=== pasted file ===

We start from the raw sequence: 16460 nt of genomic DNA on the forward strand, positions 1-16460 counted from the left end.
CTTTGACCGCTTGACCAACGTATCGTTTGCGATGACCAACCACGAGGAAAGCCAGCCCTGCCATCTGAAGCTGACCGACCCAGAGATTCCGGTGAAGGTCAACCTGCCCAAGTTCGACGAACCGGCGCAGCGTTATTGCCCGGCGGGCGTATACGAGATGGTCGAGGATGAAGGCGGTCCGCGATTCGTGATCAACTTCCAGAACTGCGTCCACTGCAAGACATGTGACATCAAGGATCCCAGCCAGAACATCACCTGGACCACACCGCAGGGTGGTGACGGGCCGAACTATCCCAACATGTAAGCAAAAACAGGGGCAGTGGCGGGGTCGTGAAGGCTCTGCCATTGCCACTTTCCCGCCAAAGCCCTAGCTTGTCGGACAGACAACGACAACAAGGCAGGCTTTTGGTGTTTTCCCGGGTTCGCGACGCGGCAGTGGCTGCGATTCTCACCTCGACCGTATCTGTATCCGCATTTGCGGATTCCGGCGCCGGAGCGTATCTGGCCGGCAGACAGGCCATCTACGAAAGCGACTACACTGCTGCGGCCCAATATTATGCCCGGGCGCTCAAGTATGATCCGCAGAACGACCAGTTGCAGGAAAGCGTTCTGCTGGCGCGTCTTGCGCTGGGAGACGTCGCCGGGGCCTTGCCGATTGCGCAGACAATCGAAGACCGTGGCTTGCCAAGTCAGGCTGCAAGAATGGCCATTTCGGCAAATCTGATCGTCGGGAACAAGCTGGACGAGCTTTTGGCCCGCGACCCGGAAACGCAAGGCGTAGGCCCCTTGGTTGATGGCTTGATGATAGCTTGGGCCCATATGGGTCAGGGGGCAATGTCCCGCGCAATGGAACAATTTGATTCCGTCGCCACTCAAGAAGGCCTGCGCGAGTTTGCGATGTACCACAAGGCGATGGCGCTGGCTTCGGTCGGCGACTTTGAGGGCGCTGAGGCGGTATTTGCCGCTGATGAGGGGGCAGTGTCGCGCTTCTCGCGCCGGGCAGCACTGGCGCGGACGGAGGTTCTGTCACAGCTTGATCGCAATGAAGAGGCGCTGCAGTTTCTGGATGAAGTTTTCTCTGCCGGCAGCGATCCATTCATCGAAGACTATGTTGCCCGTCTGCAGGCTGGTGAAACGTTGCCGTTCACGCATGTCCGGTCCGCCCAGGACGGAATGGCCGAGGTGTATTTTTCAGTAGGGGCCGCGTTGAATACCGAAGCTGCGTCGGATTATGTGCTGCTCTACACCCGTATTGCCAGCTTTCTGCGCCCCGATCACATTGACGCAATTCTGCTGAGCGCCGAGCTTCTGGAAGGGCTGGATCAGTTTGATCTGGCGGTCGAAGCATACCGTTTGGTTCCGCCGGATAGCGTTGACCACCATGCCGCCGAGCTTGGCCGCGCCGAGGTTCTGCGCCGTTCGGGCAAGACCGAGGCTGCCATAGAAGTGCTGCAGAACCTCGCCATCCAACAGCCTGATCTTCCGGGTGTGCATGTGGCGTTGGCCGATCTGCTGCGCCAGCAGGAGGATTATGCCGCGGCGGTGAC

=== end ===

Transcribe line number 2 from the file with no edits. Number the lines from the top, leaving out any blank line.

CTTTGACCGCTTGACCAACGTATCGTTTGCGATGACCAACCACGAGGAAAGCCAGCCCTGCCATCTGAAGCTGACCGACCCAGAGATTCCGGTGAAGGTCAACCTGCCCAAGTTCGACGAACCGGCGCAGCGTTATTGCCCGGCGGGCGTATACGAGATGGTCGAGGATGAAGGCGGTCCGCGATTCGTGATCAACTTCCAGAACTGCGTCCACTGCAAGACATGTGACATCAAGGATCCCAGCCAGAACATCACCTGGACCACACCGCAGGGTGGTGACGGGCCGAACTATCCCAACATGTAAGCAAAAACAGGGGCAGTGGCGGGGTCGTGAAGGCTCTGCCATTGCCACTTTCCCGCCAAAGCCCTAGCTTGTCGGACAGACAACGACAACAAGGCAGGCTTTTGGTGTTTTCCCGGGTTCGCGACGCGGCAGTGGCTGCGATTCTCACCTCGACCGTATCTGTATCCGCATTTGCGGATTCCGGCGCCGGAGCGTATCTGGCCGGCAGACAGGCCATCTACGAAAGCGACTACACTGCTGCGGCCCAATATTATGCCCGGGCGCTCAAGTATGATCCGCAGAACGACCAGTTGCAGGAAAGCGTTCTGCTGGCGCGTCTTGCGCTGGGAGACGTCGCCGGGGCCTTGCCGATTGCGCAGACAATCGAAGACCGTGGCTTGCCAAGTCAGGCTGCAAGAATGGCCATTTCGGCAAATCTGATCGTCGGGAACAAGCTGGACGAGCTTTTGGCCCGCGACCCGGAAACGCAAGGCGTAGGCCCCTTGGTTGATGGCTTGATGATAGCTTGGGCCCATATGGGTCAGGGGGCAATGTCCCGCGCAATGGAACAATTTGATTCCGTCGCCACTCAAGAAGGCCTGCGCGAGTTTGCGATGTACCACAAGGCGATGGCGCTGGCTTCGGTCGGCGACTTTGAGGGCGCTGAGGCGGTATTTGCCGCTGATGAGGGGGCAGTGTCGCGCTTCTCGCGCCGGGCAGCACTGGCGCGGACGGAGGTTCTGTCACAGCTTGATCGCAATGAAGAGGCGCTGCAGTTTCTGGATGAAGTTTTCTCTGCCGGCAGCGATCCATTCATCGAAGACTATGTTGCCCGTCTGCAGGCTGGTGAAACGTTGCCGTTCACGCATGTCCGGTCCGCCCAGGACGGAATGGCCGAGGTGTATTTTTCAGTAGGGGCCGCGTTGAATACCGAAGCTGCGTCGGATTATGTGCTGCTCTACACCCGTATTGCCAGCTTTCTGCGCCCCGATCACATTGACGCAATTCTGCTGAGCGCCGAGCTTCTGGAAGGGCTGGATCAGTTTGATCTGGCGGTCGAAGCATACCGTTTGGTTCCGCCGGATAGCGTTGACCACCATGCCGCCGAGCTTGGCCGCGCCGAGGTTCTGCGCCGTTCGGGCAAGACCGAGGCTGCCATAGAAGTGCTGCAGAACCTCGCCATCCAACAGCCTGATCTTCCGGGTGTGCATGTGGCGTTGGCCGATCTGCTGCGCCAGCAGGAGGATTATGCCGCGGCGGTGAC